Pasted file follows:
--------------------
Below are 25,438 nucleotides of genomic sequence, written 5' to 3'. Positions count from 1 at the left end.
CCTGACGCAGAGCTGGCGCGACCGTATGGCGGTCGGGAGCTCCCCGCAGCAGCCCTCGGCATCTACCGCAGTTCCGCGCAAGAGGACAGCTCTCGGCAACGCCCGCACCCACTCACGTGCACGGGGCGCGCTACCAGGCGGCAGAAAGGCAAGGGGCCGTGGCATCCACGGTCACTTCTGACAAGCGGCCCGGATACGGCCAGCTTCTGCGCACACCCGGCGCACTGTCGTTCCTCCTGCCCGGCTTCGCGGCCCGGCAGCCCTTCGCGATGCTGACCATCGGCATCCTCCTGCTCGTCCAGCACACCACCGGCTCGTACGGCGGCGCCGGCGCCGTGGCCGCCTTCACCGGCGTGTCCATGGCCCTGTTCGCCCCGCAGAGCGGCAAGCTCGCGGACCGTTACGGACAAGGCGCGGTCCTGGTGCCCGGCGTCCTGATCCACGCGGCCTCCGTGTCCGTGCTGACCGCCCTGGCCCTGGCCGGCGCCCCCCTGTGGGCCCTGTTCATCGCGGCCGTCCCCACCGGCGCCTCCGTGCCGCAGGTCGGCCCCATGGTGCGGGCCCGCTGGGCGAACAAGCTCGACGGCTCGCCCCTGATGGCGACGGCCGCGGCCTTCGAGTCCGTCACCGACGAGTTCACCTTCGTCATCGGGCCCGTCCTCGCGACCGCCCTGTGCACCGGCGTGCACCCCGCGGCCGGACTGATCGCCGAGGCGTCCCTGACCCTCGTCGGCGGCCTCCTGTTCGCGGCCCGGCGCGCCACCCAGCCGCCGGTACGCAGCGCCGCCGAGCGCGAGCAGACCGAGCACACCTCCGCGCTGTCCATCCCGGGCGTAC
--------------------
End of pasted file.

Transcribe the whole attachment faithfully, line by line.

Below are 25,438 nucleotides of genomic sequence, written 5' to 3'. Positions count from 1 at the left end.
CCTGACGCAGAGCTGGCGCGACCGTATGGCGGTCGGGAGCTCCCCGCAGCAGCCCTCGGCATCTACCGCAGTTCCGCGCAAGAGGACAGCTCTCGGCAACGCCCGCACCCACTCACGTGCACGGGGCGCGCTACCAGGCGGCAGAAAGGCAAGGGGCCGTGGCATCCACGGTCACTTCTGACAAGCGGCCCGGATACGGCCAGCTTCTGCGCACACCCGGCGCACTGTCGTTCCTCCTGCCCGGCTTCGCGGCCCGGCAGCCCTTCGCGATGCTGACCATCGGCATCCTCCTGCTCGTCCAGCACACCACCGGCTCGTACGGCGGCGCCGGCGCCGTGGCCGCCTTCACCGGCGTGTCCATGGCCCTGTTCGCCCCGCAGAGCGGCAAGCTCGCGGACCGTTACGGACAAGGCGCGGTCCTGGTGCCCGGCGTCCTGATCCACGCGGCCTCCGTGTCCGTGCTGACCGCCCTGGCCCTGGCCGGCGCCCCCCTGTGGGCCCTGTTCATCGCGGCCGTCCCCACCGGCGCCTCCGTGCCGCAGGTCGGCCCCATGGTGCGGGCCCGCTGGGCGAACAAGCTCGACGGCTCGCCCCTGATGGCGACGGCCGCGGCCTTCGAGTCCGTCACCGACGAGTTCACCTTCGTCATCGGGCCCGTCCTCGCGACCGCCCTGTGCACCGGCGTGCACCCCGCGGCCGGACTGATCGCCGAGGCGTCCCTGACCCTCGTCGGCGGCCTCCTGTTCGCGGCCCGGCGCGCCACCCAGCCGCCGGTACGCAGCGCCGCCGAGCGCGAGCAGACCGAGCACACCTCCGCGCTGTCCATCCCGGGCGTAC